While it is perfectly fine and legal to request the sale of a domain, this reality takes a dive when brute force is used to try and facilitate the matter.

Examples of Cybersquatting

Examples of cybersquatting cases are in high supply. Let’s take a look at a few.

  • Verizon vs. OnlineNIC: In 2008, phone company Verizon sued OnlineNIC, which had registered 663 domain names that were confusingly similar to various Verizon trademarks. OnlineNIC was found to have registered the domains in bad faith. They were ordered to pay $33.15 million in damages, give up rights to the domains, and transfer the domains to Verizon.
  • PETA vs. Doughney: In the early days of the internet, Michael Doughney registered the domain “,” at which he launched a website dedicated to “People Eating Tasty Animals.” The website riffed on PETA (People for the Ethical Treatment of Animals), in what Doughney claimed was a parody. A lawsuit involving a cybersquatting claim followed. Doughney lost and was ordered to transfer ownership of the domain.
  • TikTok: When TikTok realized that variations of their domain (such as “” and “”) were registered by Alan Gokoglu and Fotios Tsiouklas, they were quick to act. Rather than filing a traditional lawsuit, TikTok’s parent company filed a complaint in 2020 using the Uniform Domain-Name Dispute Resolution Policy (UDRP). After it was found that the domains were registered in bad faith and cybersquatting was present, the Gokoglu and Tsiouklas were ordered to transfer domain ownership to TikTok.

What Are Solutions to Cybersquatting?

If you’re a victim of cybersquatting, there are a few common options available to try and remedy the situation. One option involves negotiating with the cybersquatter directly, while the others leverage cybersquatting-specific rules and laws.

Regardless of which route you want to take, it may be in your best interest to discuss your situation and options with an experienced cyber crime attorney.

Pay the cybersquatter

While this option might feel icky, paying a cybersquatter can sometimes be the fastest and cheapest way to a resolution. If the amount being asked for seems reasonable—for example, if it’s less than what you’d pay in legal fees to resolve the issue—or if you’re able to negotiate, it may make sense to retrieve your domain by meeting the cybersquatter’s monetary demands.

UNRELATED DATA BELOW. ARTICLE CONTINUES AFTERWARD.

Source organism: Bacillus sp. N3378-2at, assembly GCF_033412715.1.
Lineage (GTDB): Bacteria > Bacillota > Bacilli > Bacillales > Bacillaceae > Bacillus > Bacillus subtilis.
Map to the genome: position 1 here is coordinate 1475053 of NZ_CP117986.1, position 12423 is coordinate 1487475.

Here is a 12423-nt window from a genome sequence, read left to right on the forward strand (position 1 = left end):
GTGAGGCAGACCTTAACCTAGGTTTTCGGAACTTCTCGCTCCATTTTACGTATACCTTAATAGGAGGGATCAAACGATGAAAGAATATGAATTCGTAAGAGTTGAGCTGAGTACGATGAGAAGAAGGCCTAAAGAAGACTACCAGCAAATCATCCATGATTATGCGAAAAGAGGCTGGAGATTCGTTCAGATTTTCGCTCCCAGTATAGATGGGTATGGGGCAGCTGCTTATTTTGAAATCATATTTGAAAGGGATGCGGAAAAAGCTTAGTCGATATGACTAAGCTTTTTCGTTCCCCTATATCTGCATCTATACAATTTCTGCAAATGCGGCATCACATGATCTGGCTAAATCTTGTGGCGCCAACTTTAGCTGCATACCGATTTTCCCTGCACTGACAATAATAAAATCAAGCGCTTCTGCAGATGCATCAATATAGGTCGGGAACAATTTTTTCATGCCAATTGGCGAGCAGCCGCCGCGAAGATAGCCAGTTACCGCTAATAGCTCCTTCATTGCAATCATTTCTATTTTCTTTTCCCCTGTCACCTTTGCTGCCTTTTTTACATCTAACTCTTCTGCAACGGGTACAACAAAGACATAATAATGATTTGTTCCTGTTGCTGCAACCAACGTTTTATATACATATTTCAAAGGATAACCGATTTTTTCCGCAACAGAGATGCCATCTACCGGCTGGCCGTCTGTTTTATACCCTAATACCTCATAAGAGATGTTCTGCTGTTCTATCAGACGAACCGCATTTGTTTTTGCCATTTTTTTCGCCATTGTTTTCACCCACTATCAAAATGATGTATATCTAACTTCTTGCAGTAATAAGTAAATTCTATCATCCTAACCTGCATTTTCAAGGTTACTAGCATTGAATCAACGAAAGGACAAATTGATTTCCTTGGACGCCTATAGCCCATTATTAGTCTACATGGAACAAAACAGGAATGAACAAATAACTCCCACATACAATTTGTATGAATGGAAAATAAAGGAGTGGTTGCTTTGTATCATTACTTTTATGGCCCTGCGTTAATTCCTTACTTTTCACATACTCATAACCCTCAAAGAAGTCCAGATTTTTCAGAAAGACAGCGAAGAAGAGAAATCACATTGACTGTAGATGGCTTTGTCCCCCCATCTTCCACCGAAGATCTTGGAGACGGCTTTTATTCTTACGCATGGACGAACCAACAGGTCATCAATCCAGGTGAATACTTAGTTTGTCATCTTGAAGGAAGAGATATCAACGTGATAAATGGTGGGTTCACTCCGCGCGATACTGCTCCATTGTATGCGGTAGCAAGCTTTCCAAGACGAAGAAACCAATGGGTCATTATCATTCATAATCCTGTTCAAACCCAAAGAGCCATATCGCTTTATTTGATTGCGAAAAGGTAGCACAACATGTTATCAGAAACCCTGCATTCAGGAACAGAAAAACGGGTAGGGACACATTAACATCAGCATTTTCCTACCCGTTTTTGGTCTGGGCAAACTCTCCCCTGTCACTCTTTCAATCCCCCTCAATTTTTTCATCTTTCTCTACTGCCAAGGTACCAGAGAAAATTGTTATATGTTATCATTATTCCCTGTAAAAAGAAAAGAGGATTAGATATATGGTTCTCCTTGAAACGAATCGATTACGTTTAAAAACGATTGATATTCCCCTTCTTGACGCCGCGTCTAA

File a cybersquatting lawsuit in federal court

The Anticybersquatting Consumer Protection Act provides a legal framework for trademark owners who believe they are victims of cybersquatting. Via the ACPA, you can file a lawsuit in federal court to try and resolve a case of cybersquatting.

To come out ahead in an ACPA lawsuit, a trademark owner must prove, at a minimum, that:

  • The domain is the same as your trademark or has a likelihood of confusion with it
  • The trademark is distinctive or famous
  • The domain was registered in bad faith with the intent to profit

Using the ACPA to make a cybersquatting claim results in litigation, with all of the time, cost, and complexity that comes along with it. If a trademark owner wins an ACPA case, a court order will likely be issued that transfers them the domain. Monetary damages are sometimes issued, as well.

Submit a complaint using the UDRP

The UDRP provides an arbitration path for victims of cybersquatting. Managed by ICANN (Internet Corporation for Assigned Names and Numbers), UDRP complaints can be submitted to agencies like WIPO (World Intellectual Property Organization) and often lead to resolutions more quickly and for far less money than using the ACPA’s litigious route.

Similar to lawsuits filed under the ACPA, complainants using UDRP allege that:

  • A domain name exists that is the same or confusingly similar to their trademark
  • The domain owner doesn’t have a valid interest in the name
  • The domain was registered and used in bad faith

For complaints filed using UDRP, the best case scenario is that the domain is canceled or transferred. Monetary damages are not available with this method.